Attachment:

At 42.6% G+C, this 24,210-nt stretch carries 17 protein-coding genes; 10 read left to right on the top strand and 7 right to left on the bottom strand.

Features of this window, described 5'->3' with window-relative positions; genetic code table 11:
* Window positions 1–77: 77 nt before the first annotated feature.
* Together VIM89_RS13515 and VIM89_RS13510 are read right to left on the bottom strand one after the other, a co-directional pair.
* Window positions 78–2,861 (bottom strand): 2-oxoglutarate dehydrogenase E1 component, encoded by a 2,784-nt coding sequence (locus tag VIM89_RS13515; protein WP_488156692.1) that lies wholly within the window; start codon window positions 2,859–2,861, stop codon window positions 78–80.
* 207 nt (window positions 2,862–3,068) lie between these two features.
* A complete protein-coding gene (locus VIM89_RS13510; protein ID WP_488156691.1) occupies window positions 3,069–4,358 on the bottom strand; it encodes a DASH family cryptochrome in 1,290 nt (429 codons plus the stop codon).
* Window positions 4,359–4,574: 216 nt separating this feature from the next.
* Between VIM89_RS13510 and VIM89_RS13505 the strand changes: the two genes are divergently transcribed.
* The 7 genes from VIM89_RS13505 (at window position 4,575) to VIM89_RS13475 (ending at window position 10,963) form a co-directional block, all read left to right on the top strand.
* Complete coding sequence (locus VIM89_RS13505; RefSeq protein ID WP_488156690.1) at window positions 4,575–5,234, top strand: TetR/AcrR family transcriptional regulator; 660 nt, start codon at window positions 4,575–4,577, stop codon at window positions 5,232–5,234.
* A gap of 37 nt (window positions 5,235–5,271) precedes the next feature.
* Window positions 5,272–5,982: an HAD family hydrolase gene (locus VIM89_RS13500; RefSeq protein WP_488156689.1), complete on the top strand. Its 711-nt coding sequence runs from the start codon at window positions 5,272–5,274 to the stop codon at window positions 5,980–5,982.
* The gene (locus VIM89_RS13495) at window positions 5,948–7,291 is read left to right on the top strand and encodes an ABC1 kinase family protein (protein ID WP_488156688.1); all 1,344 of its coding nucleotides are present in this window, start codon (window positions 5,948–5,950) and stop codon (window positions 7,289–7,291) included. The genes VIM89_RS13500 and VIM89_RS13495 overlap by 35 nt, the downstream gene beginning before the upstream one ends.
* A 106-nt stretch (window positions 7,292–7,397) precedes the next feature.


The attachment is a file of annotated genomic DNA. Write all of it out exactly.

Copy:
At 42.6% G+C, this 24,210-nt stretch carries 17 protein-coding genes; 10 read left to right on the top strand and 7 right to left on the bottom strand.

Features of this window, described 5'->3' with window-relative positions; genetic code table 11:
* Window positions 1–77: 77 nt before the first annotated feature.
* Together VIM89_RS13515 and VIM89_RS13510 are read right to left on the bottom strand one after the other, a co-directional pair.
* Window positions 78–2,861 (bottom strand): 2-oxoglutarate dehydrogenase E1 component, encoded by a 2,784-nt coding sequence (locus tag VIM89_RS13515; protein WP_488156692.1) that lies wholly within the window; start codon window positions 2,859–2,861, stop codon window positions 78–80.
* 207 nt (window positions 2,862–3,068) lie between these two features.
* A complete protein-coding gene (locus VIM89_RS13510; protein ID WP_488156691.1) occupies window positions 3,069–4,358 on the bottom strand; it encodes a DASH family cryptochrome in 1,290 nt (429 codons plus the stop codon).
* Window positions 4,359–4,574: 216 nt separating this feature from the next.
* Between VIM89_RS13510 and VIM89_RS13505 the strand changes: the two genes are divergently transcribed.
* The 7 genes from VIM89_RS13505 (at window position 4,575) to VIM89_RS13475 (ending at window position 10,963) form a co-directional block, all read left to right on the top strand.
* Complete coding sequence (locus VIM89_RS13505; RefSeq protein ID WP_488156690.1) at window positions 4,575–5,234, top strand: TetR/AcrR family transcriptional regulator; 660 nt, start codon at window positions 4,575–4,577, stop codon at window positions 5,232–5,234.
* A gap of 37 nt (window positions 5,235–5,271) precedes the next feature.
* Window positions 5,272–5,982: an HAD family hydrolase gene (locus VIM89_RS13500; RefSeq protein WP_488156689.1), complete on the top strand. Its 711-nt coding sequence runs from the start codon at window positions 5,272–5,274 to the stop codon at window positions 5,980–5,982.
* The gene (locus VIM89_RS13495) at window positions 5,948–7,291 is read left to right on the top strand and encodes an ABC1 kinase family protein (protein ID WP_488156688.1); all 1,344 of its coding nucleotides are present in this window, start codon (window positions 5,948–5,950) and stop codon (window positions 7,289–7,291) included. The genes VIM89_RS13500 and VIM89_RS13495 overlap by 35 nt, the downstream gene beginning before the upstream one ends.
* A 106-nt stretch (window positions 7,292–7,397) precedes the next feature.